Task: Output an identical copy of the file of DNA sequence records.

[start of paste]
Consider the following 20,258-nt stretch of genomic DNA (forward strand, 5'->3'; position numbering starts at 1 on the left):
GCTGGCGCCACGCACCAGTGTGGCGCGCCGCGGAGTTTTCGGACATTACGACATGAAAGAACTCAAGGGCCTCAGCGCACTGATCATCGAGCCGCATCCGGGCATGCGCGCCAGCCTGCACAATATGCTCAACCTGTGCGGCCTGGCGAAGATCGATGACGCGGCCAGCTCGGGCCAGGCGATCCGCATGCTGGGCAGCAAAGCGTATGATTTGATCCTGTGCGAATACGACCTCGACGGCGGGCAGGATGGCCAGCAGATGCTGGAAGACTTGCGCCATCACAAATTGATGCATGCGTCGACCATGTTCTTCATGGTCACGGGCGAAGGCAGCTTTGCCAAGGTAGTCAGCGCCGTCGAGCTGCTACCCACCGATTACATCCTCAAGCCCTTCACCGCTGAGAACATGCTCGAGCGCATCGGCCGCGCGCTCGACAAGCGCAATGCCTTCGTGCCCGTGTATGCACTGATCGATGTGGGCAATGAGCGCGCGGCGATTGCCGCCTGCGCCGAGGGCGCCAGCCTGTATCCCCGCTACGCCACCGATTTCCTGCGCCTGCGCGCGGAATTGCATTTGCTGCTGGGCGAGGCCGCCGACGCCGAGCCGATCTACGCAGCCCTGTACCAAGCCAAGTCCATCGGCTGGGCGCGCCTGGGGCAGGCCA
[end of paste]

Consider the following 20,258-nt stretch of genomic DNA (forward strand, 5'->3'; position numbering starts at 1 on the left):
GCTGGCGCCACGCACCAGTGTGGCGCGCCGCGGAGTTTTCGGACATTACGACATGAAAGAACTCAAGGGCCTCAGCGCACTGATCATCGAGCCGCATCCGGGCATGCGCGCCAGCCTGCACAATATGCTCAACCTGTGCGGCCTGGCGAAGATCGATGACGCGGCCAGCTCGGGCCAGGCGATCCGCATGCTGGGCAGCAAAGCGTATGATTTGATCCTGTGCGAATACGACCTCGACGGCGGGCAGGATGGCCAGCAGATGCTGGAAGACTTGCGCCATCACAAATTGATGCATGCGTCGACCATGTTCTTCATGGTCACGGGCGAAGGCAGCTTTGCCAAGGTAGTCAGCGCCGTCGAGCTGCTACCCACCGATTACATCCTCAAGCCCTTCACCGCTGAGAACATGCTCGAGCGCATCGGCCGCGCGCTCGACAAGCGCAATGCCTTCGTGCCCGTGTATGCACTGATCGATGTGGGCAATGAGCGCGCGGCGATTGCCGCCTGCGCCGAGGGCGCCAGCCTGTATCCCCGCTACGCCACCGATTTCCTGCGCCTGCGCGCGGAATTGCATTTGCTGCTGGGCGAGGCCGCCGACGCCGAGCCGATCTACGCAGCCCTGTACCAAGCCAAGTCCATCGGCTGGGCGCGCCTGGGGCAGGCCA